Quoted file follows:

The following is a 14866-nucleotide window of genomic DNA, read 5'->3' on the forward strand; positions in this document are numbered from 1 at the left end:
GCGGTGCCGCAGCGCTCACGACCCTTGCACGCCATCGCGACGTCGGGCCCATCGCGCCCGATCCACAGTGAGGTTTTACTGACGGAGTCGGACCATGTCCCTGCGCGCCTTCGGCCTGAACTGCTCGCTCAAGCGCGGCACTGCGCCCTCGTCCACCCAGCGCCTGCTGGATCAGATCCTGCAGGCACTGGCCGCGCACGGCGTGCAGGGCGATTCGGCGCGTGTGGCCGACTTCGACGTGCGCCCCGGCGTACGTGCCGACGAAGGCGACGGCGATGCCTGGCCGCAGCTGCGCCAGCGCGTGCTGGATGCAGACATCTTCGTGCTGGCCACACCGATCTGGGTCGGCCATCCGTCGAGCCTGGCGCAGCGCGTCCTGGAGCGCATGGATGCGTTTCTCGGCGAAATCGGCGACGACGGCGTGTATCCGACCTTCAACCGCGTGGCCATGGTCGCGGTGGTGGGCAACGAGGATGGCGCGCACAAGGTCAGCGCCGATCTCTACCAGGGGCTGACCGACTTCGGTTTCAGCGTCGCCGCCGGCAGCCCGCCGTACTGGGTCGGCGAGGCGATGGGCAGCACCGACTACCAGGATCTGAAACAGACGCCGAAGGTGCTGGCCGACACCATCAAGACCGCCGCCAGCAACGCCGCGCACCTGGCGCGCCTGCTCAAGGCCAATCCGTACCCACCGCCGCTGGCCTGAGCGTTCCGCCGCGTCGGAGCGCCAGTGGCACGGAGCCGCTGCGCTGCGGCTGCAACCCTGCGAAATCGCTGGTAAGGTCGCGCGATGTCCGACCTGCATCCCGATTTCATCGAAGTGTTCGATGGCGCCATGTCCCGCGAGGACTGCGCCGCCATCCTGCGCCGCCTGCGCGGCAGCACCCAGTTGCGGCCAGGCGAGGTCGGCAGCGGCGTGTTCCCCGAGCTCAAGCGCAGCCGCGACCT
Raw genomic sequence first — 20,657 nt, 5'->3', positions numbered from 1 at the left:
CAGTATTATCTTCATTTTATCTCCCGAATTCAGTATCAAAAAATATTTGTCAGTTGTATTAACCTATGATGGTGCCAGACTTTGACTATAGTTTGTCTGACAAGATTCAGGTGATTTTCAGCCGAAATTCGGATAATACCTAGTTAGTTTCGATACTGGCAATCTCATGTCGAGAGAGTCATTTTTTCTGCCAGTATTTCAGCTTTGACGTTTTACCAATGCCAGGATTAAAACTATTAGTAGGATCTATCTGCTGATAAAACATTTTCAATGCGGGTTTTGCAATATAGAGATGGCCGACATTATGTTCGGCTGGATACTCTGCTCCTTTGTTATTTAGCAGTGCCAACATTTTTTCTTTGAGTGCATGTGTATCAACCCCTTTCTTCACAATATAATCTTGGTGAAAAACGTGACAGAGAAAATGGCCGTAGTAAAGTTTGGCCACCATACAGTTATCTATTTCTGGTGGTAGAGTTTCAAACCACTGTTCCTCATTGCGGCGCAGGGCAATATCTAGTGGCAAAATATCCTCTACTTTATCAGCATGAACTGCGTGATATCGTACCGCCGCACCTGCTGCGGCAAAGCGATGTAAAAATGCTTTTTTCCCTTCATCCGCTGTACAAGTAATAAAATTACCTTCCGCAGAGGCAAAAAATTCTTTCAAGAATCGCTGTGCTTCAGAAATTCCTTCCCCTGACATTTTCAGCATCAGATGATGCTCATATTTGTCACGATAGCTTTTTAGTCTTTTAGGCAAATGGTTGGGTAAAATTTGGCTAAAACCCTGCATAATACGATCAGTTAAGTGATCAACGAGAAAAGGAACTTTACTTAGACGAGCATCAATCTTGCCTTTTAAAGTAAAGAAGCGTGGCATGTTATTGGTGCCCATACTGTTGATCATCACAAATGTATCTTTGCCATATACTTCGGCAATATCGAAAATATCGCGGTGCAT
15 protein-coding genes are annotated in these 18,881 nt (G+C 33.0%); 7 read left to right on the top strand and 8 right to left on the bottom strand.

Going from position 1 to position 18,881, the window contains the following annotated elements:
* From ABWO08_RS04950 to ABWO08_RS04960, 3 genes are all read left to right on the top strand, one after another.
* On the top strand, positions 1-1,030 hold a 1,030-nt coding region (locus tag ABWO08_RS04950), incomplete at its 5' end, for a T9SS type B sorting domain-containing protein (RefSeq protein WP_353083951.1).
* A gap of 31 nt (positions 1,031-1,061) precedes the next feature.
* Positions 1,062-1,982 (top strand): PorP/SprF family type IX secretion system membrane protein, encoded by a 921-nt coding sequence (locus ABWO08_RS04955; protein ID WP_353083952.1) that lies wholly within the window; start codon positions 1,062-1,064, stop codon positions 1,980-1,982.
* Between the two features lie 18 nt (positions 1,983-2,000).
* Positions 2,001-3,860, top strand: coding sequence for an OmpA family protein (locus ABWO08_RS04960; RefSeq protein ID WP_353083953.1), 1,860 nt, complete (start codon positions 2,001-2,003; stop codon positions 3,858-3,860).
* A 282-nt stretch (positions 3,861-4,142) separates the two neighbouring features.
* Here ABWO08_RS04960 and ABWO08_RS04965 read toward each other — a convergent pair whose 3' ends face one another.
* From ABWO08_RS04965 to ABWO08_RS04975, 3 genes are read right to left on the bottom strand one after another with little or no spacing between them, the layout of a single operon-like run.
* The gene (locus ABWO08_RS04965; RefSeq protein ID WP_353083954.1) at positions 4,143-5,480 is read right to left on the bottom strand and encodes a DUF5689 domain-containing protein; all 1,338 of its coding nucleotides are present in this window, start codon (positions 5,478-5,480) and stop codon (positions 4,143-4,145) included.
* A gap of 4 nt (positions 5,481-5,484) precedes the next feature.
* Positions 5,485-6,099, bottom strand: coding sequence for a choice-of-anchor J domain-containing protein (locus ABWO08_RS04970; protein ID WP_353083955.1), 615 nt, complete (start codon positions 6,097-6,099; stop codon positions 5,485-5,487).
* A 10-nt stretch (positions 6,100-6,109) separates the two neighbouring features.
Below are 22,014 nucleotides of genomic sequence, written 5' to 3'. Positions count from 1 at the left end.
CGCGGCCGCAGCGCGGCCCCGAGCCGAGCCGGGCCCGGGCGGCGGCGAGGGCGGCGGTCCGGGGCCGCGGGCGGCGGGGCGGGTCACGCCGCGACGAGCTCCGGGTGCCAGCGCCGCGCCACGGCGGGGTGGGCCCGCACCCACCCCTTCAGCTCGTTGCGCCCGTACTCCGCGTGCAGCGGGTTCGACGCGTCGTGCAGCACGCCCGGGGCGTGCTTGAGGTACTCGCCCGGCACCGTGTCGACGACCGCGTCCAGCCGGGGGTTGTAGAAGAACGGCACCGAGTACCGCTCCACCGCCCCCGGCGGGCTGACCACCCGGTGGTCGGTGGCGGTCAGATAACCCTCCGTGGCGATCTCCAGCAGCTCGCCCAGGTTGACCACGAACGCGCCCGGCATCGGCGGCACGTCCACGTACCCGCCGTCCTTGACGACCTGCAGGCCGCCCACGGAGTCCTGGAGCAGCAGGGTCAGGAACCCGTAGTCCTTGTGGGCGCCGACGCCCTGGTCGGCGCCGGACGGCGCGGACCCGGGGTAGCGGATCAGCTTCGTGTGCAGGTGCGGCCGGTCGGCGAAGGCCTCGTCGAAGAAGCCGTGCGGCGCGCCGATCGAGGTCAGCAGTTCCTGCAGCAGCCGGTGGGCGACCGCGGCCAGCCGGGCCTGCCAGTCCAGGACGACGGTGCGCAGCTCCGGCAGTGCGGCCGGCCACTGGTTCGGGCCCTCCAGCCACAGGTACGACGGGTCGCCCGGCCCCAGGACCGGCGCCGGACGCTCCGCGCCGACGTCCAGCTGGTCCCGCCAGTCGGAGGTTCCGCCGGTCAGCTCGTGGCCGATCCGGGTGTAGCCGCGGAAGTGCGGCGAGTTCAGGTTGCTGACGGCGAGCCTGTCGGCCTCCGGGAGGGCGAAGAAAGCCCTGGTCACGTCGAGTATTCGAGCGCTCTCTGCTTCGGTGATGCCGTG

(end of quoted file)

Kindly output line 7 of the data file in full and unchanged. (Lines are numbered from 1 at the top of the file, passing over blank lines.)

* From ABWO08_RS04950 to ABWO08_RS04960, 3 genes are all read left to right on the top strand, one after another.